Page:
That's not actually what's going on. It's very rare that there is, like, a bad-intentioned CEO that's setting a bad culture. What's really going on is kind of a Greek tragedy. It's humans against the gods. And the gods are the system, and the system is the culture. And designing a system that works is very, very difficult.

And by putting all the emphasis on this, like, false whatever narrative of good versus evil, we miss the whole point and the opportunity to improve it. Like, I hear things about, you know, oh, well, how can these guys-- [? it's like, ?] well, if they just studied liberal arts, they would-- like, that's-- like, first of all, you're not going back to school. It doesn't help anybody. And you're just basically saying, these guys are evil.

And so that's why the culture-- they're not evil. They-- they have-- most of them are super earnest, have great intent, want their companies to be great. They just don't know how to do it.

ANDY SERWER: But is there a problem, Ben, with what's going on in social media, those companies, with Twitter, with Facebook, with YouTube? Is there a cultural problem? Is there something that needs to be addressed from a regulatory standpoint?

BEN HOROWITZ: So I think that we're in a brave new world. And nobody yet knows how to deal with it. And this is actually, I would say, the ultimate humans-against-the-gods systems problem. So if you look at the history of technology and media, it is a history of really changing the world.

So the radio got Hitler elected. You'd agree with that. Like, I think most people would say without the radio, Hitler never takes power. Is the radio evil? Were the people who invented the radio evil? Like, what was going on there?

Television got Kennedy elected. I think Nixon wins for sure, without television. That's pretty well known. So like, if you're a Republican, is, like, television need to be dismantled? And then now, 2008, Facebook gets Barack Obama elected. And the funny thing about that, if you're like working at Facebook, you're Mark Zuckerberg, [INAUDIBLE]? [CLAPPING] Yay, Barack Obama! We love Facebook! Amazing, he's a social media genius, duttah-duttah, duttah-duttah, duh.

Then, like, Facebook gets Donald Trump elected. Well, we've got a crisis. And so, like, it was very hard for the company to anticipate that that was going to be the reaction, given what had just happened and what had happened just historically.

But yes, we are in a world where we have to look at social media and say, well, what are the rules? Like, what are the rules of the public square? We had rules when there were 1,000 people in the square, and it was all in the US. Now it's international, and there's two billion people in the square. And we don't have any rules. And it is very chaotic and with consequences that are hard to predict and, you know, sometimes scary.

So it has to be addressed. But the idea that we're going to, like, do something to Zuckerberg or do something to Jack, and it's going to, like, stop social media? Like, really? Like, you think we're going to turn back the clock, like, oh, we'll just stop television. We'll just stop social media. We'll break it up.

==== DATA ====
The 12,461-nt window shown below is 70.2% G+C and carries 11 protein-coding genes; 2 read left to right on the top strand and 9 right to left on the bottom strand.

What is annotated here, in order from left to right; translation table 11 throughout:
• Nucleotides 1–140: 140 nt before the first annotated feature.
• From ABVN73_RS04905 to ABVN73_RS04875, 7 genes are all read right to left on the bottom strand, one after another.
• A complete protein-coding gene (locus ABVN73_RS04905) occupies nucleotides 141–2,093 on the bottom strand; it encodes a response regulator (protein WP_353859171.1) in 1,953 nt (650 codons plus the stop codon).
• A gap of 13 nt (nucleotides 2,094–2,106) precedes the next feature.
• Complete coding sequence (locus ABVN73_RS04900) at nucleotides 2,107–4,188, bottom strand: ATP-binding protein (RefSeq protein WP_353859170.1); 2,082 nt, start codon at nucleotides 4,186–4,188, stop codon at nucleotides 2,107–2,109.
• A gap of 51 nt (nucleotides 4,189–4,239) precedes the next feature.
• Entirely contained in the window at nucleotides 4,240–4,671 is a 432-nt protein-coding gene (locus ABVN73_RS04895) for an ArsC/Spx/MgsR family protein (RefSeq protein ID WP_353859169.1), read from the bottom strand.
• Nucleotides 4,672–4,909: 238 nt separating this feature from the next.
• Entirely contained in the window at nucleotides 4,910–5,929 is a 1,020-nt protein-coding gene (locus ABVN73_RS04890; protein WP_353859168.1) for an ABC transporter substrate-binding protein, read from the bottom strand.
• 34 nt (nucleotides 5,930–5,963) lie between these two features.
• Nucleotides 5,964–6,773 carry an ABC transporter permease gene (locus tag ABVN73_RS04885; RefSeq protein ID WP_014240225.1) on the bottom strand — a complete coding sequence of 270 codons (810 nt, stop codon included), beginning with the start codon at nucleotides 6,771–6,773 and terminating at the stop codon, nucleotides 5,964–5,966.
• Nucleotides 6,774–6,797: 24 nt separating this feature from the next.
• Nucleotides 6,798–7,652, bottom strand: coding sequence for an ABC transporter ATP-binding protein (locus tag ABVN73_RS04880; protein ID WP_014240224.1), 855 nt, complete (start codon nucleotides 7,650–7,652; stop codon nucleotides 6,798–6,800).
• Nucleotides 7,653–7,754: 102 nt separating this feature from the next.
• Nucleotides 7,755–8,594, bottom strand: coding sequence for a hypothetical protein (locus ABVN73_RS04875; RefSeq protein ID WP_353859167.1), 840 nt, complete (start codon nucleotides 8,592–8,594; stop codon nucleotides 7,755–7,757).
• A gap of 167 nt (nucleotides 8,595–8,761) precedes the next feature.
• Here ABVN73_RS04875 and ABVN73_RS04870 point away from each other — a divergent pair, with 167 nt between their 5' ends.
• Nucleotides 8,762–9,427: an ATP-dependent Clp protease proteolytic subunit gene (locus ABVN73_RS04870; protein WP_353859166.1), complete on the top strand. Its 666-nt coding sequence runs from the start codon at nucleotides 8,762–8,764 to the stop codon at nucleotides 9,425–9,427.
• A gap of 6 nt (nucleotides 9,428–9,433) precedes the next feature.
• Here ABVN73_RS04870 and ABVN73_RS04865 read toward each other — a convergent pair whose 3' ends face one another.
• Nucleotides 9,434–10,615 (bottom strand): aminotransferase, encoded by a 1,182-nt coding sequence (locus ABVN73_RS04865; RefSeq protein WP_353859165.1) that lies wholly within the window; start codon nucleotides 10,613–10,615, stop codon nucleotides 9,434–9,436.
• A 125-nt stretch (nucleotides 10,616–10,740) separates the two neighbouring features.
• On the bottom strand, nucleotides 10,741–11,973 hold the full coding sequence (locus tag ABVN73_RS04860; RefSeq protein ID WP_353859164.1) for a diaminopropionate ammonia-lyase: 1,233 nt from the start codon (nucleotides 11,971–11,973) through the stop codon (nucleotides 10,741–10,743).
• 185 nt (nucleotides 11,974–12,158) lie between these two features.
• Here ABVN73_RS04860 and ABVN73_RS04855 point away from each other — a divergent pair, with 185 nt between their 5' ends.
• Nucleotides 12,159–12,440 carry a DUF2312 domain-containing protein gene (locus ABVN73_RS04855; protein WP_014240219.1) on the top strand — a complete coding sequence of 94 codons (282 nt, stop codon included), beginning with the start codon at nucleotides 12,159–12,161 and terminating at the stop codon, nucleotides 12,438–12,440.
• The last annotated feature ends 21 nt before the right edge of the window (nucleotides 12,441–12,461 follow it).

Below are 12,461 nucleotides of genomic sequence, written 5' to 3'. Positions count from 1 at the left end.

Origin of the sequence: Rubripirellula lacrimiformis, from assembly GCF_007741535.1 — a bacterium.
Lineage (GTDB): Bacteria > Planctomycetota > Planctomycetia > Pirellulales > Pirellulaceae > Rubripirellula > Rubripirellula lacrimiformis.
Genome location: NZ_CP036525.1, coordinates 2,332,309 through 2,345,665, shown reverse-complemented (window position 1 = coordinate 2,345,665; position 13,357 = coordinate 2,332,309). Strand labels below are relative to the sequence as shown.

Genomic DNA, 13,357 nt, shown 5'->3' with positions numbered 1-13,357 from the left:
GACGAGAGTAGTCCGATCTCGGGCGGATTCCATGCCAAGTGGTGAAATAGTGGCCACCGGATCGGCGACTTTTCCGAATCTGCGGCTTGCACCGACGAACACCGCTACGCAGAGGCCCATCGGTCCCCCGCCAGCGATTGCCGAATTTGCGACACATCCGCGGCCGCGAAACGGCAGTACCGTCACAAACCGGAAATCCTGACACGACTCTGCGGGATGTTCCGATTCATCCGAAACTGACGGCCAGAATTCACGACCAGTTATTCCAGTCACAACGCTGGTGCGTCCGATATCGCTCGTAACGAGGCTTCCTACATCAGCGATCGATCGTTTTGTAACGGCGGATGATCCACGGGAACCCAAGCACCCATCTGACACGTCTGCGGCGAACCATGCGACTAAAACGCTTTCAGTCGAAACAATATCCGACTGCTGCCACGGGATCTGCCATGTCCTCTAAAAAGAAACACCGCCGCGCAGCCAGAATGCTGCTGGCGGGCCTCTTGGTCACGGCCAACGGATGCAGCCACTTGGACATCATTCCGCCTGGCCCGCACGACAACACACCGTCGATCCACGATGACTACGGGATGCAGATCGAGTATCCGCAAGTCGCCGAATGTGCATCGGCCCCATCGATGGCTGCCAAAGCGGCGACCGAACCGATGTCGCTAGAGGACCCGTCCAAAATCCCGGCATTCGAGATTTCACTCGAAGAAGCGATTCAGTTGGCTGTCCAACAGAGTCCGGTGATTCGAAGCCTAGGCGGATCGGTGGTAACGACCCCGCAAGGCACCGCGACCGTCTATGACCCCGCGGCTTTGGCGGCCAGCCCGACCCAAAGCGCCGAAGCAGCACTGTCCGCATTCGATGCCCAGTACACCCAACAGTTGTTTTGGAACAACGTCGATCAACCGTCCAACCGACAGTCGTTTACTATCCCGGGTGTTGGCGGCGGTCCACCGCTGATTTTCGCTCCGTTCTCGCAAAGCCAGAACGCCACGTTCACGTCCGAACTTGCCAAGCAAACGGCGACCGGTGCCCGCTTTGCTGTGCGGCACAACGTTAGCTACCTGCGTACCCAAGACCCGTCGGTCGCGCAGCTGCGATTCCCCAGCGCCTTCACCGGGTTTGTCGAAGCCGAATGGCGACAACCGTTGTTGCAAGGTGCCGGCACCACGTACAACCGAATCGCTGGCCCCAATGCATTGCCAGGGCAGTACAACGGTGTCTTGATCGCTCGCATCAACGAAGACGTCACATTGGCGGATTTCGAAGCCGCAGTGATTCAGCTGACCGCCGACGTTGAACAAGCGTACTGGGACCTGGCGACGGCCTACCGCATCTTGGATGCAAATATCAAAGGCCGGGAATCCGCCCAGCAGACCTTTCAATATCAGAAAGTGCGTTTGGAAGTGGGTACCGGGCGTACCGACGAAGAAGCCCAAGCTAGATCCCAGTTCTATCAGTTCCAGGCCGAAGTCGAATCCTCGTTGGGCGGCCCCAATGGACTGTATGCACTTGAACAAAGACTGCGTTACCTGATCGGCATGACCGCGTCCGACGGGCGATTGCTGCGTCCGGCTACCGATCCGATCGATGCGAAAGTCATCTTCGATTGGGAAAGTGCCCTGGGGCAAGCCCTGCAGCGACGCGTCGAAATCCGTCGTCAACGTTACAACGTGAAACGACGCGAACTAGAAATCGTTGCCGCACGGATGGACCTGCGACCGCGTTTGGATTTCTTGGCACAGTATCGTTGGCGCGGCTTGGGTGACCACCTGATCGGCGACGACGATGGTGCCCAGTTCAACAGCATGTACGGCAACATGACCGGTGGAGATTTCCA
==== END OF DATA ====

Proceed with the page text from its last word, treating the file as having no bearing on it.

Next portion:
Like, that's not gonna-- you're not actually gonna stop it. You might move it to China. How do you like their roles, you know? Daryl Morey doesn't do a tweet-- does a retweet, deletes it immediately, and they're ready to shut down the NBA. Like, do you want that as controlling your social norms?

So, like, I think we have to think this through, actually. Not that there aren't problems. There are problems. But this whole, like, vilify the CEO thing is just stupid.

ANDY SERWER: Have you given any thought to how we might address it, though?

BEN HOROWITZ: Well, look, I think that it's very, very complex. So, like, I don't want to prescribe, like, the answer for, like, how we manage the public square, like, in two minutes, because I think it's complicated. But I do think there's an answer that ought to be better than the world we were in because we now are in a place where everybody can have a voice.

Now, how those voices work and what the rules of expressing that voice are, absolutely, we need kind of to think about what that means a lot more than-- than we used to in the past. But we ought to be able to get to a better world. And there's definitely no, like, turning back the clock.

It's like Andy Grove said this. It was one of my favorite quotes from him. They asked him, is the microprocessor good or bad? And he was like, what are you talking about? That's like asking if steel is good or bad. It is, and we got to deal with it. And that's how I feel about social media. Like, it doesn't matter if it's good or bad. It is. And we have to deal with it.

ANDY SERWER: What do you think about the problem in the United States, if-- if in fact, you think it's a problem, in terms of income and wealth inequality? And if you look, for instance, in the Bay Area, California writ large maybe, [? the ?] homelessness problems. And it sort of struck me that people often talk about Silicon Valley, greatest wealth creation in the history the planet. And yet, at the same time, homelessness in the Bay Area has soared.